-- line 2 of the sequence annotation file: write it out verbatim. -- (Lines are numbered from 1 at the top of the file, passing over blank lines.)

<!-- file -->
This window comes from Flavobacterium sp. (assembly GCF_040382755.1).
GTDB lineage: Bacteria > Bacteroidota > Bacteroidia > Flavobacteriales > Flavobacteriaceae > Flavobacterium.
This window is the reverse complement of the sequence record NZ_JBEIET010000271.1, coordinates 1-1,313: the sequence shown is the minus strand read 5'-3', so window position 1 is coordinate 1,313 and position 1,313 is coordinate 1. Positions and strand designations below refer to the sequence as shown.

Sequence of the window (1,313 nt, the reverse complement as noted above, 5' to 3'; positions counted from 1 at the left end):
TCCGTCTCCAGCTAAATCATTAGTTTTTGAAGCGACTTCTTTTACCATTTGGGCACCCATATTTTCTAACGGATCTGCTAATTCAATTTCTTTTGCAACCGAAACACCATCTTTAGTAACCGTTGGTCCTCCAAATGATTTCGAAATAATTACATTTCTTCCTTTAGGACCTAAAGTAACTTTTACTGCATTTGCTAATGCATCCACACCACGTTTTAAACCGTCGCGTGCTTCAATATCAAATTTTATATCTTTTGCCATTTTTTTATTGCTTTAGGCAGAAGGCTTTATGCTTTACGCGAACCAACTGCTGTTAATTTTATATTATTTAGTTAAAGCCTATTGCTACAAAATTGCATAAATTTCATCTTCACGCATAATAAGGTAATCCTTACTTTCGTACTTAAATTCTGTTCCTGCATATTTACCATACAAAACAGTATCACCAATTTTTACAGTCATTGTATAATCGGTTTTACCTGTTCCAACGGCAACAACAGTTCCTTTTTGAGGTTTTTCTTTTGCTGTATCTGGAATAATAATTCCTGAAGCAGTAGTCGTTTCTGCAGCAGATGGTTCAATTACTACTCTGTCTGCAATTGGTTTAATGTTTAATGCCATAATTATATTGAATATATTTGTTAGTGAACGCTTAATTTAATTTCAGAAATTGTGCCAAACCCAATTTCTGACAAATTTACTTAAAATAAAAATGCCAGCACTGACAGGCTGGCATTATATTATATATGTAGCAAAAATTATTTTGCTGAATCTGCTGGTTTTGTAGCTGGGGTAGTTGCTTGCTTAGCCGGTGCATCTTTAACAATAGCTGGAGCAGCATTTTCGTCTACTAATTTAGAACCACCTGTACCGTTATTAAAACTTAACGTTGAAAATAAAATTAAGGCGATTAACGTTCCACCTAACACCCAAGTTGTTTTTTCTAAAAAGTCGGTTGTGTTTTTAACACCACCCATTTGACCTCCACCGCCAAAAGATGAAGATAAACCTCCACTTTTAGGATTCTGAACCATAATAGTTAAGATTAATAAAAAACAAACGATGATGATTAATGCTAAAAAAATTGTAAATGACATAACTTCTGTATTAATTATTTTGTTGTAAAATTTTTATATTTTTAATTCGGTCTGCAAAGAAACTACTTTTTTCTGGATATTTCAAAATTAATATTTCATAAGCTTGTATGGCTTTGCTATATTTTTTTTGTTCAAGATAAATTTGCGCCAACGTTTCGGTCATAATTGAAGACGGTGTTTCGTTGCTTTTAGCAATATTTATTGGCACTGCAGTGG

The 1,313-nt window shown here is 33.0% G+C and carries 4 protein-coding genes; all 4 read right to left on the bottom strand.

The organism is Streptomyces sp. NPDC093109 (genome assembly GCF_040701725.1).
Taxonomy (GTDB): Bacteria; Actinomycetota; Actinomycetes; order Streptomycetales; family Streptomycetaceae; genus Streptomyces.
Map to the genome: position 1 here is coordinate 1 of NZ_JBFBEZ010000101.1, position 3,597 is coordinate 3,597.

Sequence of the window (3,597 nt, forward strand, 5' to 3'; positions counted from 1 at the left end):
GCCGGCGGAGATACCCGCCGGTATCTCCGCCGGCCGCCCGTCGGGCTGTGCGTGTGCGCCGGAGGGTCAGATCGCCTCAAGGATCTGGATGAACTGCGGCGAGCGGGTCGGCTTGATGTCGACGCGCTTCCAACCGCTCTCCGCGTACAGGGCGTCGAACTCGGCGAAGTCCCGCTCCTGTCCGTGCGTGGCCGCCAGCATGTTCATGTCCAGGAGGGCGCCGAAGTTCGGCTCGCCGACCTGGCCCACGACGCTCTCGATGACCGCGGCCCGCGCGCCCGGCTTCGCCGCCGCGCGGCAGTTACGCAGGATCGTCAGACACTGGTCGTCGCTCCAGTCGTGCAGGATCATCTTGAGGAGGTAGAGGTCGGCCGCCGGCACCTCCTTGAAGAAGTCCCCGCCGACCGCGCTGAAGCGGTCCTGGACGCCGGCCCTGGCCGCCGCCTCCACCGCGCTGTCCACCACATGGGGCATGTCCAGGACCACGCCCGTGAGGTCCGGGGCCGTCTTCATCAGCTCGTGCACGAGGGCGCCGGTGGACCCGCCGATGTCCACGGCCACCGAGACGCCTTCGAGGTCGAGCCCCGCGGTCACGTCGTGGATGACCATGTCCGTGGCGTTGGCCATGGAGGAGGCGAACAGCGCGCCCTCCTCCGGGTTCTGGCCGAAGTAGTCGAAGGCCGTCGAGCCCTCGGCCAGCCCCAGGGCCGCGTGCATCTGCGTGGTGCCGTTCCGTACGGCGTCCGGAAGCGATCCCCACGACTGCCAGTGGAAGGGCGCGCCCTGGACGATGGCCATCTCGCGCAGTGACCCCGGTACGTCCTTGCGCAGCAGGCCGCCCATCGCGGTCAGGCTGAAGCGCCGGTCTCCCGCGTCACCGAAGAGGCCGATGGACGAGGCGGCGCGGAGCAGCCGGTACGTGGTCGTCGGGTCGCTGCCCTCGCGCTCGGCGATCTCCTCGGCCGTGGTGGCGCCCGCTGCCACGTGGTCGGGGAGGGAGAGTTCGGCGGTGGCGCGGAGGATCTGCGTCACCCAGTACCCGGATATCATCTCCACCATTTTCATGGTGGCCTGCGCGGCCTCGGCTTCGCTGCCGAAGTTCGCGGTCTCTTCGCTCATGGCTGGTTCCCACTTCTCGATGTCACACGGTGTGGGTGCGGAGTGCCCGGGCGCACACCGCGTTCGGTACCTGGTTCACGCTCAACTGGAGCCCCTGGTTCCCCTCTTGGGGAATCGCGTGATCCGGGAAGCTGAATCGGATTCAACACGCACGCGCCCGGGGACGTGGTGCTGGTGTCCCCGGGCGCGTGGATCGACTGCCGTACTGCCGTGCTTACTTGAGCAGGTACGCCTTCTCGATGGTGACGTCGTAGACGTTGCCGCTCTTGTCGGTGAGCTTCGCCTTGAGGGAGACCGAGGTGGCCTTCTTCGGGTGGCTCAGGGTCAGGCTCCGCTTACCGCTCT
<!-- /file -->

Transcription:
GTDB lineage: Bacteria > Bacteroidota > Bacteroidia > Flavobacteriales > Flavobacteriaceae > Flavobacterium.